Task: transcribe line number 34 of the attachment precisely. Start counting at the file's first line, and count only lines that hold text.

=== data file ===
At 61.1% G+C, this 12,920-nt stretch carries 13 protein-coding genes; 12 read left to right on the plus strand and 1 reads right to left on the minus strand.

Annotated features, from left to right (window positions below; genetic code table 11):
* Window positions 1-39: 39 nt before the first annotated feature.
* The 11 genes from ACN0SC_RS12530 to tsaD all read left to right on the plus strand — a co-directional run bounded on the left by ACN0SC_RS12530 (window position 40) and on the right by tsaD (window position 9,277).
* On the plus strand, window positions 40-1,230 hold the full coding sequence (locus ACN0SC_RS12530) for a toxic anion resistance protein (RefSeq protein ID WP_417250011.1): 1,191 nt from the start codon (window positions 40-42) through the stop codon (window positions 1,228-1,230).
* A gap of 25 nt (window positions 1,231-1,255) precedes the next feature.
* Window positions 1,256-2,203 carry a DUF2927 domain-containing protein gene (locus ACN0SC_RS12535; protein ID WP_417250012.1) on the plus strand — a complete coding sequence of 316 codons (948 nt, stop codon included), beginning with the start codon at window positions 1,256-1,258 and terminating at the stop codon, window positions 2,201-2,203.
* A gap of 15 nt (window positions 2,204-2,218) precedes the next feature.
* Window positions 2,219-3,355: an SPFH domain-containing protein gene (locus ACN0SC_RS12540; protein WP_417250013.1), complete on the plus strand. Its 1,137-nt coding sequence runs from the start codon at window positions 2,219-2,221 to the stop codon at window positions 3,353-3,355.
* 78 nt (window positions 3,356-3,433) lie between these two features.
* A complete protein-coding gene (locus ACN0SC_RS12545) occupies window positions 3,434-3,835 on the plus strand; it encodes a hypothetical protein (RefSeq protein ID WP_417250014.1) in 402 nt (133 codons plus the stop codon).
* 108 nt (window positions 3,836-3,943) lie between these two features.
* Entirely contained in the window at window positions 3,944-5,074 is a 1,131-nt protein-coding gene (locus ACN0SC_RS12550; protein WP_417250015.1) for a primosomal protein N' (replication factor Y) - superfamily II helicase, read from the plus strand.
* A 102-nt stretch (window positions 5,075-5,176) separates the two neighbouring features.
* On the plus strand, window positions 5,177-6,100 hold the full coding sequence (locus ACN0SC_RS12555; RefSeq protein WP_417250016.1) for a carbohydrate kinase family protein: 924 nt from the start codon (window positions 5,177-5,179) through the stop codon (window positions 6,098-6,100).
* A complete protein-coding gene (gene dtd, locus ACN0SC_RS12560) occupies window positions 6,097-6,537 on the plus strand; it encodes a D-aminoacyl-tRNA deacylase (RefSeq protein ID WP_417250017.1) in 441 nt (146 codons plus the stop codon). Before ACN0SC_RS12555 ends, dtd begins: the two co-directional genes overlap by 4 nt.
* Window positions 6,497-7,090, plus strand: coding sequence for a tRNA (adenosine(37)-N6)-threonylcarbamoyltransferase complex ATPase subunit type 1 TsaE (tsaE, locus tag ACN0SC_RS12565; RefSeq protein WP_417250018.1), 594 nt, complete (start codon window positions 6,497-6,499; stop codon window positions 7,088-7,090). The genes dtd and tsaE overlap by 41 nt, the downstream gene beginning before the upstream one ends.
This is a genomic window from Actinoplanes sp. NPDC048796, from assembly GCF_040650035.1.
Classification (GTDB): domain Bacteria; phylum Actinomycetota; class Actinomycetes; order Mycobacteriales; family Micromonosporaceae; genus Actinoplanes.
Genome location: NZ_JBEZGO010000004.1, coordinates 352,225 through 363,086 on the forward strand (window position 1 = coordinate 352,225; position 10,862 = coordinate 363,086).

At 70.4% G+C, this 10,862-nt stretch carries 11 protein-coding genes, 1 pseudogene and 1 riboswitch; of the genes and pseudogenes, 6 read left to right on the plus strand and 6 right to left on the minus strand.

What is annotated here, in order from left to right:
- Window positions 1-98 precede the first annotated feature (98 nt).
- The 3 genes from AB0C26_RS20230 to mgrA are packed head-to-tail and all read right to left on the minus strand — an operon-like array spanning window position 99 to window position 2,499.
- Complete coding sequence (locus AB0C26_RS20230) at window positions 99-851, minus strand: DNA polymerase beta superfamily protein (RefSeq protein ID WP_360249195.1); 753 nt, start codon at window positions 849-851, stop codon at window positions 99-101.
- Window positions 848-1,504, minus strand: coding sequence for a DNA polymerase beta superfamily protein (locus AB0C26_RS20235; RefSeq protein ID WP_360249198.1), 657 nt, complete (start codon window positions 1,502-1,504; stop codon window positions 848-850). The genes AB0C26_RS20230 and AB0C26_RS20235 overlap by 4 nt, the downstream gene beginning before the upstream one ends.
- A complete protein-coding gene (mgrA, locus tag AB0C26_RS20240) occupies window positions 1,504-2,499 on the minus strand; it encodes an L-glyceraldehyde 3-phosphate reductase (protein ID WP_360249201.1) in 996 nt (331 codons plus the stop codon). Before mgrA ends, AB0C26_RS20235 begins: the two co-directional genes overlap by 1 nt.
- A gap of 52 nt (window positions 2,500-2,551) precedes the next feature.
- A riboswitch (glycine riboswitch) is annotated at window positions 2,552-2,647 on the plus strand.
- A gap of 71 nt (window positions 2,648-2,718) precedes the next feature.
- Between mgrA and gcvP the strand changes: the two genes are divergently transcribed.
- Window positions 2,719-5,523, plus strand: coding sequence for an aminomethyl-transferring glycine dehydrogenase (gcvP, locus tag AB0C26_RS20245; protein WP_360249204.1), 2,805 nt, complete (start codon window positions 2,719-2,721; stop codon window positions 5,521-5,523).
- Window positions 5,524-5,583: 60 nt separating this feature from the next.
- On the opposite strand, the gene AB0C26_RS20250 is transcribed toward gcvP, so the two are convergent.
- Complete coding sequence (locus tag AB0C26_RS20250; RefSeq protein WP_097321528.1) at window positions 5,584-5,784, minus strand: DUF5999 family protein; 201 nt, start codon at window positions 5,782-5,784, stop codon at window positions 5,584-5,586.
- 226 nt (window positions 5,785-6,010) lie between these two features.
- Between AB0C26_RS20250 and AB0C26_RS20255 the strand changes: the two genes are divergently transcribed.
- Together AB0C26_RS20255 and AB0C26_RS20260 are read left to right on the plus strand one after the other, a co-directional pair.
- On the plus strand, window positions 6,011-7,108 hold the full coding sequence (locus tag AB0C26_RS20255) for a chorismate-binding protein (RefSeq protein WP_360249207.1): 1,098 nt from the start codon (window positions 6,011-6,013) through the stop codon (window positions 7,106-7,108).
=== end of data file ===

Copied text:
- On the opposite strand, the gene AB0C26_RS20250 is transcribed toward gcvP, so the two are convergent.